I had the pleasure of speaking last week at ICMI Speaker Bureau’s (West Australia) Annual Speaker Showcase. I spoke alongside a number of colleagues who are all professional speakers and keynote presenters, including people such as Peter Rowsthorne (a well known Australian comedian and MC), Patrick Hollingworth (Mt. Everest climber, enviromental advisor and speaker on Risk Management), young and vibrant motorcycle entrepreneur Brad Smith (owner of braaap motorbikes), and Theo Venter (one of the few people in the world known to have survived a 22,000 volt, 1200 amp, electrical discharge). It was great company to be amongst, so I’m honoured that I shared the floor with them.
I’ll share some more about their inspiring stories in later posts, because they are all instructive and highly valuable, although I don’t want to steal their thunder.
But first let me tell you a little about the first speaker of the day, Tom O’Toole. Tom built a small-town bakery into one of Australia’s most successful independent bakery chains: The Beechworth Bakery. He went from $100,000 per annum turnover when he bought the original store in Beechworth, Victoria, to now $15 million in turnover amongst their six stores in the Eastern States of Australia. He also says he’s functionally illiterate (he has reading problems). What’s more, Tom has built a successful career motivating and educating small business owners and others in achieving business success. You can buy his motivational products through the Beechworth Bakery website. But, as he says, “I’m no guru, no expert, just a baker” who just happens to have built “one of the highest earning single bakery retailers in Australian history”.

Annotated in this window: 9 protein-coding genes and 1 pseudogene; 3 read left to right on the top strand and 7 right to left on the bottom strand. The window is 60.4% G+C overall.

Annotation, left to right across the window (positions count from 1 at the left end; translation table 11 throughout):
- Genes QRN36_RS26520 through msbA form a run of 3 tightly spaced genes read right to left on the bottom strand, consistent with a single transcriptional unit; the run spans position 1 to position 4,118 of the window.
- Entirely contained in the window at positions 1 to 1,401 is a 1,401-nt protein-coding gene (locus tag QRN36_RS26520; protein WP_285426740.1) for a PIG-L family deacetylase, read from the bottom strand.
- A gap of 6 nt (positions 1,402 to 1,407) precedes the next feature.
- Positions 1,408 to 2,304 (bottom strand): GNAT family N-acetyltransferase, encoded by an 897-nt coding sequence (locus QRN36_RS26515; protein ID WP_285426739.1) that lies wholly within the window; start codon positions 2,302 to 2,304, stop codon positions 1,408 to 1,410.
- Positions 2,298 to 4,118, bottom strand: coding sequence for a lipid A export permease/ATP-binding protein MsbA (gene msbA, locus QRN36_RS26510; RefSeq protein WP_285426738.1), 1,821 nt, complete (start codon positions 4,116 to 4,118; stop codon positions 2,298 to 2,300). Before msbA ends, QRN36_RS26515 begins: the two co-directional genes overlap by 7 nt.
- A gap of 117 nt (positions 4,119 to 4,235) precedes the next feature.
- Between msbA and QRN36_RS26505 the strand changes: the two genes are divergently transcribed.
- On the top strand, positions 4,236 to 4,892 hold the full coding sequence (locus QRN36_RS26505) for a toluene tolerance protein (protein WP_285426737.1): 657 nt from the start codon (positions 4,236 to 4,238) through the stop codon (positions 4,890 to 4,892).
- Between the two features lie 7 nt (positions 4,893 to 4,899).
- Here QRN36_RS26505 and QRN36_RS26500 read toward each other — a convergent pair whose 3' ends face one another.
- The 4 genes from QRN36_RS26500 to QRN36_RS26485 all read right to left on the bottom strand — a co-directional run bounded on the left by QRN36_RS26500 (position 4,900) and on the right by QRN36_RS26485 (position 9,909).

Tom is an almost manic presenter and well worth hearing from and getting to know. Two of the obvious keys to his success are that he is wildly passionate about providing great tasting food to his customers. The other is that he is equally passionate about his people. And he doesn’t just talk the talk when it comes to people. Unusually for a baker, he invests a great deal of time and money in training, motivating and developing his people. As he said, “They are the ones serving the customers.” He commented that they had to be enjoying their work and putting in their utmost to create great experiences for his customers. And he has done this despite poor beginnings, literacy problems and no MBA.
The Beechworth Bakery website has a great write-up of their work philosophy at http://www.beechworthbakery.com/Pages/Jobs.aspx . But let me tell you that having met Tom and seen him speak (including the many photos of evidence) regarding his people, it’s obvious that their web page isn’t just a PR spiel – it’s an honest reflection and a commitment.
You can find out more about Tom at the ICMI website, http://www.icmi.com.au/tom-otoole
Interestingly, a contact of mine recently told me that the privately owned mining company she works for, that is making billions of dollars, had cut back on all their training and people investment and thus she couldn’t get one development workshop paid for. This because the boss was cutting back due to “uncertainty”. People there may be making money, but their work culture is restrictive and stressful.
Tom (who has this successful medium sized business, whose people adore working for him, are co-owners of his company, are having fun, love their work, create great product and are providing profits to all those involved) doesn’t cut back despite the fact that he’s making a profit. He keeps on investing in his people. I know which company I’d rather work for.
Now, if a baker with reading problems can find willing, talented people, develop them and let them go so that they create oustanding results, have an infectious work culture, produce good food and serve their community, why can’t everyone else?
Check Tom out. Book him if you can.